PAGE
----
•  I don't know the truth of that statement either (1+ / 0-)
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          DarkLadyNyara

          but it is not uncommon for parents of children with Autism Spectrum Disorders to opt for home schooling because their children are targets of taunting and bullying at school and teachers and administrators are unable or unwilling to put a stop to it.  

          I likewise have no evidence that this was the case here but we should be careful in assigning motives to actions.

          A petty criminal is someone with predatory instincts but insufficient capital to form a corporation. --Clarence Darrow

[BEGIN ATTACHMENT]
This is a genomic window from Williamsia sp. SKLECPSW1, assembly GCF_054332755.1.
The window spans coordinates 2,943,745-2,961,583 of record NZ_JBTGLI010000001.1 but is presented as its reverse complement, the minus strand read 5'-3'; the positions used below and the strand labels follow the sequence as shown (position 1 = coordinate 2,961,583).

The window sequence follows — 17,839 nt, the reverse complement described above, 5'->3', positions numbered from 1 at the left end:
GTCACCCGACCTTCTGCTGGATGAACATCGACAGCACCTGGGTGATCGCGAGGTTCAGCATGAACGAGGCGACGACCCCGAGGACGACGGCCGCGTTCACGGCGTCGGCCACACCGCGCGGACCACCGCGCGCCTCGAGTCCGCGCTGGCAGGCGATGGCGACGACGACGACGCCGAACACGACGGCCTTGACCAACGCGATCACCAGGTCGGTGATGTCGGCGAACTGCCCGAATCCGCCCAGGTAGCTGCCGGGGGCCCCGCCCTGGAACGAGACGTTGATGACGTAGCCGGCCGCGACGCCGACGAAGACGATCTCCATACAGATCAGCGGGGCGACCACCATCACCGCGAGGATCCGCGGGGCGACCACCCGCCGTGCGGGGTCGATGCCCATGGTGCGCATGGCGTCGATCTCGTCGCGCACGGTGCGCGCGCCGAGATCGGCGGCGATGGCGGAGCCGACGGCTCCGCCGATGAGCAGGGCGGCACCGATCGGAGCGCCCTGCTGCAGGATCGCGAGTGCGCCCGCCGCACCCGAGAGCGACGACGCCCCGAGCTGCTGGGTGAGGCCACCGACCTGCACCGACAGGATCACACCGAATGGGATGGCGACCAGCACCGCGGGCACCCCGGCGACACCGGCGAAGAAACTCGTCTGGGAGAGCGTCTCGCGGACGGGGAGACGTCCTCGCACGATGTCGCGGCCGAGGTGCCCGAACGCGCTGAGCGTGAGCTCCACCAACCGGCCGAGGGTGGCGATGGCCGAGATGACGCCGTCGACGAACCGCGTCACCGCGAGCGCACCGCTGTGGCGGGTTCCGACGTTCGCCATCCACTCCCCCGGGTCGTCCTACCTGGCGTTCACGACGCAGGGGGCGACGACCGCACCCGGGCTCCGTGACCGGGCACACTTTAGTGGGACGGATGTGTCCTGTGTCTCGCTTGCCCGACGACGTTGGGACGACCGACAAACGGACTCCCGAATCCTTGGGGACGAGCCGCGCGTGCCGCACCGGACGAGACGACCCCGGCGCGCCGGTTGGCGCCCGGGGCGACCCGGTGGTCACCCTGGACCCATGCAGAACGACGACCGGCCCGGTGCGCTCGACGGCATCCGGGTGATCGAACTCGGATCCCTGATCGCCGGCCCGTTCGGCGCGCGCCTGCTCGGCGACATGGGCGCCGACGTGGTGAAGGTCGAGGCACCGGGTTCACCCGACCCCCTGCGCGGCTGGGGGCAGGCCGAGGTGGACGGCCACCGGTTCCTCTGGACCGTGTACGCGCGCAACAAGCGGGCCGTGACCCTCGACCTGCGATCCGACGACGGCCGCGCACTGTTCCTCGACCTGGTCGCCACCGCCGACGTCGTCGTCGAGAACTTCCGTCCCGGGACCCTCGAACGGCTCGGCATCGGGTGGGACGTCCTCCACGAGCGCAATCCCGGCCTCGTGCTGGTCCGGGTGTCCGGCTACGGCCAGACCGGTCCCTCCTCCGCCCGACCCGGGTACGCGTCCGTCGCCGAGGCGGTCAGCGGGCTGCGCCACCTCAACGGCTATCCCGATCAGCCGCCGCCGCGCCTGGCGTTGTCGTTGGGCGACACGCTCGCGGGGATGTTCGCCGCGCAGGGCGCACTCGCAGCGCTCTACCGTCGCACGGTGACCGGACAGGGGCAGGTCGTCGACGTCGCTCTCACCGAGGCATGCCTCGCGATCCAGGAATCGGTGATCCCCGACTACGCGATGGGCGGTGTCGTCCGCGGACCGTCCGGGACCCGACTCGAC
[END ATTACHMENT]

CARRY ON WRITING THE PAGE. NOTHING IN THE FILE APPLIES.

by stlsophos on Fri Jan 04, 2013 at 06:36:35 AM PST

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          •  Needs clarification on a couple of counts... (1+ / 0-)
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            stlsophos

            Most important, whether or not Lanza had an autism spectrum disorder like Asperger's syndrome, autism has never in any way been linked to planned sociopathic behavior like Newtown, Columbine, VT etc.  

            Aggression in autism spectrum disorders IS an issue for quite a few with ASDs but it manifests itself as immediate "fight or flight" behavior, generally in reaction to sensory overstimulation of some type.  These behaviors are typically fleeting and often referred to as "meltdowns" because theres nothing methodical or organized about the behavior...it's oftenjust flailing or "lashing out".  

            These horrific murders had nothing to do with autism...mental illness perhaps, but autism isn't a mental illness, it's a developmental disability.